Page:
The stop-work order was an unusual step for the Navy to take, analysts said. The decision underpinned the high-stakes value attached to this ship.
“Cost control on the LCS is absolutely critical for the Navy to achieve its 313-ship goal,” said Work. The ship, designed for mine, anti-surface and anti-submarine warfare, comprises 18 percent of the future fleet, second only to the 88 large surface combatant ships.
“The whole shipbuilding plan really depends on this ship coming in at a relatively inexpensive cost,” said Work.
The logic behind LCS was to find a ship that the Navy could build three for the price of a single DDG-51 Arleigh-Burke class destroyer, which at the time was $1.2 billion. That meant each LCS ship, with all the bells and whistles, had to come in at around $400 million.
The Navy decided to build the hull separately from the mission modules to fit into the “plug and play” criteria of next generation ships. Under that model, the hull would cost $220 million and the mission modules would cost $180 million, paid for through two different accounts: ship conversion Navy, (SCN), and other procurement Navy, (OPM), respectively.
The problem with the LCS hull coming in at higher cost is that SCN dollars are tight. If the basic hull cost goes up, that adds more pressure to the SCN budget.
“That’s bad over the long term, because if the original plan was for each of the hulls to cost $220 million, and they come in at $300 million, then 55 times $80 million is a lot of money,” said Work.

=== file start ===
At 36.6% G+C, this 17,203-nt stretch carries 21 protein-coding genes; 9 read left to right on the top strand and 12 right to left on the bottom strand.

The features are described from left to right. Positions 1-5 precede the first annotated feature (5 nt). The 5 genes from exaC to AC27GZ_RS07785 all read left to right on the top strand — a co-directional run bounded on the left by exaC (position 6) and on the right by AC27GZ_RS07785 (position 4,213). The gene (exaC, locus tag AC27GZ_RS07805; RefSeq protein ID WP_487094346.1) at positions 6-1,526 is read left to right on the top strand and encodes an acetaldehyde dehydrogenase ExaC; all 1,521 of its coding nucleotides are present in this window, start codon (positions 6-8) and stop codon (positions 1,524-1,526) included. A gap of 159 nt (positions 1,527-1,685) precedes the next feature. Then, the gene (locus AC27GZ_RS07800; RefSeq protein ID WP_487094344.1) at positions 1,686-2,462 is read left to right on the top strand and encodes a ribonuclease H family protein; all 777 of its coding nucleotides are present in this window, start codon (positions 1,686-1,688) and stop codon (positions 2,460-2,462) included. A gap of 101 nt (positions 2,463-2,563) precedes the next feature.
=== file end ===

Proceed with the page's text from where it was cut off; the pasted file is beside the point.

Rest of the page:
The Navy has been eager to get LCS into service to replace 56 ships in its mine warfare vessel inventory: 30 FFG Oliver Hazard Perry frigates, 14 Avenger class mine countermeasure ships and 12 Osprey class coastal mine hunters. Getting rid of ships like the frigate, with its large crew and high operating costs, will save the Navy money because the LCS crews will be much smaller, said Work.
The first of class LCS, the USS Freedom, has seen a cost increase from a baseline of $270 million to about $375 million. The Navy had promised Congress it could deliver the LCS at $220 million by the fifth ship.
But the LCS recurring cost is $300 million, according to the Navy’s 2008 budget submission, which did not factor in the cost growth, said the congressional naval analyst. A more realistic cost is $340 million, factoring in the cost growth of the Lockheed Martin ship.
“If anything, the cost might be more than that — and that doesn’t include mission modules,” he said.
With one mission module, he puts the total cost of LCS at $410 million. The Navy hasn’t specified how many mission modules each ship will have, but last year’s budget indicated it could be two per ship.